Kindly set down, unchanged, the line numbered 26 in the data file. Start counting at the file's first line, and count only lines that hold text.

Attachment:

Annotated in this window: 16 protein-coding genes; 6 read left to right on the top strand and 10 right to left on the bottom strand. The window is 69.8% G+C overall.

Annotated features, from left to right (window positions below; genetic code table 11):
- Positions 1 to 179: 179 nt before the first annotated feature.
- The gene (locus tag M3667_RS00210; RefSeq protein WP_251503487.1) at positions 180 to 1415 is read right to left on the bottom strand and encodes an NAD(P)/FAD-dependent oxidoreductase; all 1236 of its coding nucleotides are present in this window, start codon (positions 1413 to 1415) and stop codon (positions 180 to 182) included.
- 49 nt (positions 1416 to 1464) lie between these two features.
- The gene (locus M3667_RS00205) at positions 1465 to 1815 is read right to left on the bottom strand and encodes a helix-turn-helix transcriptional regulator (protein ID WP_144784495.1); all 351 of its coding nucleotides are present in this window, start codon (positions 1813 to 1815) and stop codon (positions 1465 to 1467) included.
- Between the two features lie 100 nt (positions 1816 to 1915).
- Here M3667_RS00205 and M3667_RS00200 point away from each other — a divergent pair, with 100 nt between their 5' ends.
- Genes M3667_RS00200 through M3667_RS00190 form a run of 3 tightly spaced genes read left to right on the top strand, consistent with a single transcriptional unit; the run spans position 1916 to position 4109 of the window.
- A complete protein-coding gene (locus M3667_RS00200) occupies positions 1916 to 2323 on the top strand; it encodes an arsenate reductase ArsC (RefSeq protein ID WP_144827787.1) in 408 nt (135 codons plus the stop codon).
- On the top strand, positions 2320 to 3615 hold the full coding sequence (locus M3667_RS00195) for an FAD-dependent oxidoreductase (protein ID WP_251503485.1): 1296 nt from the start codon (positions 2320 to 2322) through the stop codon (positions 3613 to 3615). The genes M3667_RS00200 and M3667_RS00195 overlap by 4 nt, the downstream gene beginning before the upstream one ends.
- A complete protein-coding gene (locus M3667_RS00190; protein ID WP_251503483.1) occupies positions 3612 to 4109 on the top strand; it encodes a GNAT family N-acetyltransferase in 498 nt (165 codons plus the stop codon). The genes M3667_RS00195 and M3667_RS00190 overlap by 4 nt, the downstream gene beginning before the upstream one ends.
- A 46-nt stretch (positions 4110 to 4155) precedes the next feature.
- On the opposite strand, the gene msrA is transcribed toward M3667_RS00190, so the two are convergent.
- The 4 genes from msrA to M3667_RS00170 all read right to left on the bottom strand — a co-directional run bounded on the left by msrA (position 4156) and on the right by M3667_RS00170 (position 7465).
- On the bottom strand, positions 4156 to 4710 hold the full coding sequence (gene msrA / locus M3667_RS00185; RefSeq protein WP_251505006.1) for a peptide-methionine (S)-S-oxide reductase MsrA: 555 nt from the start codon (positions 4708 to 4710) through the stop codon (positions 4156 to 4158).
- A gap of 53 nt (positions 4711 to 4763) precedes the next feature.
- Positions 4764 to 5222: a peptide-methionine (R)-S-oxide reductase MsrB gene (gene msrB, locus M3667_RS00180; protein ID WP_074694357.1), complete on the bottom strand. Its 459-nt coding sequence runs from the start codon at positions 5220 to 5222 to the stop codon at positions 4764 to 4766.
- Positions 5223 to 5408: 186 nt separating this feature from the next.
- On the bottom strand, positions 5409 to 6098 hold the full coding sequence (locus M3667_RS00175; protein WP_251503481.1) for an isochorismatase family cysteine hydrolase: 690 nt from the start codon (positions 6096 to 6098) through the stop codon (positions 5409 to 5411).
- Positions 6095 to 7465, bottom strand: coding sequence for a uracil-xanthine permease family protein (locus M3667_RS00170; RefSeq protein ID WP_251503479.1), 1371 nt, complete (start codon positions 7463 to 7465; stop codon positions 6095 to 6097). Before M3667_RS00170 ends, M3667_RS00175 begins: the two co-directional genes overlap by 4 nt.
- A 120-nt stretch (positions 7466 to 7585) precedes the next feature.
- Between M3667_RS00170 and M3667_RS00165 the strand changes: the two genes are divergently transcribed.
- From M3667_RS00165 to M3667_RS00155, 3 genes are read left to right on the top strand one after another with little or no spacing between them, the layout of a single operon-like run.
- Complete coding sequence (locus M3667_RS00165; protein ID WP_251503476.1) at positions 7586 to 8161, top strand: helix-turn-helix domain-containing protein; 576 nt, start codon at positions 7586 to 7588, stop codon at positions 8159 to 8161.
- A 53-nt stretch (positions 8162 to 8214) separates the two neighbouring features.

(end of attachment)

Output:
- A 53-nt stretch (positions 8162 to 8214) separates the two neighbouring features.